Others at RedState have written before about the problems caused for advancing conservative policy by the union-funded Republican Main Street Partnership and their members. It just so happens I’ve stumbled upon another example, concerning education reform, Republican House members and the NEA.
As a reminder, the NEA is one of the big national teachers union organizations. It is, in fact, the biggest labor union in America. It’s allegedly had problems with leadership engaging in embezzlement, dabbling in child pornography, and encouraging teachers to politick in the classroom for Barack Obama and against Sen. John McCain (R-AZ)Heritage ActionScorecardSen. John McCainSenate Republican Average49%.
Currently, the NEA is on the warpath against education reform legislation being pushed by Rep. John Kline (R-MN)Heritage ActionScorecardRep. John KlineHouse Republican Average50% in the House. While some conservatives also have issues with the legislation, suffice to say that their problem with it isn’t that it ensures conditions in which parents would be able to determine how their kid’s school is performing and create conditions for bad teachers to be denied automatic pay hikes, or for them to be fired, or any other number of measures that reasonable people would agree are appropriate to get crappy teachers out of the classroom. Suffice also to say that these same conservative organizations’ problem with the legislation isn’t that they take money from teachers’ unions and they are, shall we say, hyper-donor-responsive.
But that is exactly what Reps. Rep. Rodney Davis (R-IL)Heritage ActionScorecardRep. Rodney DavisHouse Republican Average42%, Bob Dold, Rep. Chris Gibson (R-NY)Heritage ActionScorecardRep. Chris GibsonHouse Republican Average26%, David Joyce, Rep. Leonard Lance (R-NJ)Heritage ActionScorecardRep. Leonard LanceHouse Republican Average53%, Rep. Frank LoBiondo (R-NJ)Heritage ActionScorecardRep. Frank LoBiondoHouse Republican Average42%, Rep. David McKinley (R-WV)Heritage ActionScorecardRep. David McKinleyHouse Republican Average52%, Rep. Pat Meehan (R-PA)Heritage ActionScorecardRep. Pat MeehanHouse Republican Average39%, Rep. Dave Reichert (R-WA)Heritage ActionScorecardRep. Dave ReichertHouse Republican Average38%, Aaron Shock, Rep. Mike Simpson (R-ID)Heritage ActionScorecardRep. Mike SimpsonHouse Republican Average43%, and David Valdao appear to be. All of them are members of the union-funded Republican Main Street Partnership. They have all taken money from the NEA. They all have abysmal Heritage Action and Club for Growth scores (bar Dold, for whom ratings aren’t fully available given when he was elected). And they have all taken stances on key education legislation right in line with the NEA.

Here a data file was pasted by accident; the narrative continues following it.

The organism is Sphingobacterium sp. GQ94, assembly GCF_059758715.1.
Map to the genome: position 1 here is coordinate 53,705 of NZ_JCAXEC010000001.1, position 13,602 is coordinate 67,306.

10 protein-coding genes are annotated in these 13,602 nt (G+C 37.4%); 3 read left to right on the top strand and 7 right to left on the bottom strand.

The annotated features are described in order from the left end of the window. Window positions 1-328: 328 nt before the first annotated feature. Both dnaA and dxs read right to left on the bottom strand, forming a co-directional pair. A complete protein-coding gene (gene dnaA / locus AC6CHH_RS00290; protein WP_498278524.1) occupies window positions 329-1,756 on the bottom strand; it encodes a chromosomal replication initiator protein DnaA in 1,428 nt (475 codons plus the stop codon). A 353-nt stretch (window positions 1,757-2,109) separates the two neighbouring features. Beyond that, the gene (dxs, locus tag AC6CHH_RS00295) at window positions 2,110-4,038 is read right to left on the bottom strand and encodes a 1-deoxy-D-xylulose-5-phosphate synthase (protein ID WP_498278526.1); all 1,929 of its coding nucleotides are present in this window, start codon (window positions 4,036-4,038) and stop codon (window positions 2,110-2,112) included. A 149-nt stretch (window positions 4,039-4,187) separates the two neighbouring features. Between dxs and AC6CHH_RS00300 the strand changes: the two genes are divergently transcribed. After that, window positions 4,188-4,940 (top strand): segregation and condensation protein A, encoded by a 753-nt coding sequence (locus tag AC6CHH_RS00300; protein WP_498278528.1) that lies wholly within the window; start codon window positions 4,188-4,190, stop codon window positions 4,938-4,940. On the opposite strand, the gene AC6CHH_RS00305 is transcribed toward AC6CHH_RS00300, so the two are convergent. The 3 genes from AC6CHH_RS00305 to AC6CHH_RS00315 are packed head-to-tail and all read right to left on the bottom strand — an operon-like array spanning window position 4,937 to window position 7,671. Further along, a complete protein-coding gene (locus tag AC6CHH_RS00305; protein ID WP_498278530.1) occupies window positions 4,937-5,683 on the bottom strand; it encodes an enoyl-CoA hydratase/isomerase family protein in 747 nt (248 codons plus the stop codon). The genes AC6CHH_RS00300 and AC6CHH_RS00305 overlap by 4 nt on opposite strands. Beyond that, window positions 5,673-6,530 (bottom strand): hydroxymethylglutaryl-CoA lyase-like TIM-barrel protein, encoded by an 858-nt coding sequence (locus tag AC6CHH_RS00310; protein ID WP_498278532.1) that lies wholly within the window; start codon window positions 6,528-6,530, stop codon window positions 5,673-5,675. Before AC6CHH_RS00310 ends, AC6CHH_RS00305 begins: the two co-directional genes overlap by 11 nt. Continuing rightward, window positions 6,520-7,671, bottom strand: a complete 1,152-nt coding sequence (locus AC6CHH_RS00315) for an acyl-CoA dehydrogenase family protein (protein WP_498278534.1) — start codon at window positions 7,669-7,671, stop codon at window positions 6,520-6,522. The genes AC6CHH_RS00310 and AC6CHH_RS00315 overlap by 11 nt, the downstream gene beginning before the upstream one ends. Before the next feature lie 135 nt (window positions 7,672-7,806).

Davis, Joyce, Lance, McKinley, Meehan, Schock, Simpson and Valadao are all co-sponsors of Gibson’s NEA-butt-licking bill that says that a once-a-year test to determine whether a given teacher’s students are learning to the relevant state’s standards in English and Math only– and which, incidentally, would be key to allowing parents to see how their kids are doing in school and helping to identify and root out bad teachers– is akin to the Spanish Inquisition.
Meanwhile, Gibson, Joyce, LoBiondo, Reichert and Dold have opposed Rep. Kline’s bill, which just so happens to promote charter schools. You’ll be shocked to know that the NEA hates school choice and charters.
Reasonable people can disagree about what federal education legislation should look like, or even whether it should exist. But Republicans should not be taking money from teachers unions, or doing their bidding in Congress. And if they do, they had better stop pretending that contrary to all available evidence they are in any way “conservative.”
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